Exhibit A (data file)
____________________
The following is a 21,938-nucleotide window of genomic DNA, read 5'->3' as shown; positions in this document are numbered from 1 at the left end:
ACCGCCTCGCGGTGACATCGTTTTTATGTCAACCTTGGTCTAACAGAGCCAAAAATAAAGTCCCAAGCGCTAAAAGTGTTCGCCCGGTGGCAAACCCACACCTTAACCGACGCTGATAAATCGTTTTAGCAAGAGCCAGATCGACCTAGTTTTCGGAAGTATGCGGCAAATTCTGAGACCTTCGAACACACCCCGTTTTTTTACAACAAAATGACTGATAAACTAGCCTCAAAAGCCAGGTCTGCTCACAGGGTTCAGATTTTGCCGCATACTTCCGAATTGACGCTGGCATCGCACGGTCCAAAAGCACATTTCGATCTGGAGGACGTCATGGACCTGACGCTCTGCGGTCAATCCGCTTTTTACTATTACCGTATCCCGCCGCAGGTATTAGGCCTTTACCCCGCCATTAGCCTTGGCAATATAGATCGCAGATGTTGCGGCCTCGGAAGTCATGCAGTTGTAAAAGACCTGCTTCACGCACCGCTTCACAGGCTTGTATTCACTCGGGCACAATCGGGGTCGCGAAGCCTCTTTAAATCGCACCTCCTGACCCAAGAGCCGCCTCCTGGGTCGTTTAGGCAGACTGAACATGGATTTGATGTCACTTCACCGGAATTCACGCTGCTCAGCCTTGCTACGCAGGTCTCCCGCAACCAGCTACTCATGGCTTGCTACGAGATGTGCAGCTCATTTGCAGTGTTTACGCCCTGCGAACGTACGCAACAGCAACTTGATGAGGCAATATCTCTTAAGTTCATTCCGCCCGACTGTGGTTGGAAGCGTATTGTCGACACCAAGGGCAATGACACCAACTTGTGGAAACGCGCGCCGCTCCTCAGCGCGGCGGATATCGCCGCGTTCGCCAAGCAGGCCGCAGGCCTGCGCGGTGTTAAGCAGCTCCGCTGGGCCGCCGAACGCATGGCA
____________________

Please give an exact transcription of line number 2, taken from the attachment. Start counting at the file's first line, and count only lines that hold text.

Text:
ACCGCCTCGCGGTGACATCGTTTTTATGTCAACCTTGGTCTAACAGAGCCAAAAATAAAGTCCCAAGCGCTAAAAGTGTTCGCCCGGTGGCAAACCCACACCTTAACCGACGCTGATAAATCGTTTTAGCAAGAGCCAGATCGACCTAGTTTTCGGAAGTATGCGGCAAATTCTGAGACCTTCGAACACACCCCGTTTTTTTACAACAAAATGACTGATAAACTAGCCTCAAAAGCCAGGTCTGCTCACAGGGTTCAGATTTTGCCGCATACTTCCGAATTGACGCTGGCATCGCACGGTCCAAAAGCACATTTCGATCTGGAGGACGTCATGGACCTGACGCTCTGCGGTCAATCCGCTTTTTACTATTACCGTATCCCGCCGCAGGTATTAGGCCTTTACCCCGCCATTAGCCTTGGCAATATAGATCGCAGATGTTGCGGCCTCGGAAGTCATGCAGTTGTAAAAGACCTGCTTCACGCACCGCTTCACAGGCTTGTATTCACTCGGGCACAATCGGGGTCGCGAAGCCTCTTTAAATCGCACCTCCTGACCCAAGAGCCGCCTCCTGGGTCGTTTAGGCAGACTGAACATGGATTTGATGTCACTTCACCGGAATTCACGCTGCTCAGCCTTGCTACGCAGGTCTCCCGCAACCAGCTACTCATGGCTTGCTACGAGATGTGCAGCTCATTTGCAGTGTTTACGCCCTGCGAACGTACGCAACAGCAACTTGATGAGGCAATATCTCTTAAGTTCATTCCGCCCGACTGTGGTTGGAAGCGTATTGTCGACACCAAGGGCAATGACACCAACTTGTGGAAACGCGCGCCGCTCCTCAGCGCGGCGGATATCGCCGCGTTCGCCAAGCAGGCCGCAGGCCTGCGCGGTGTTAAGCAGCTCCGCTGGGCCGCCGAACGCATGGCA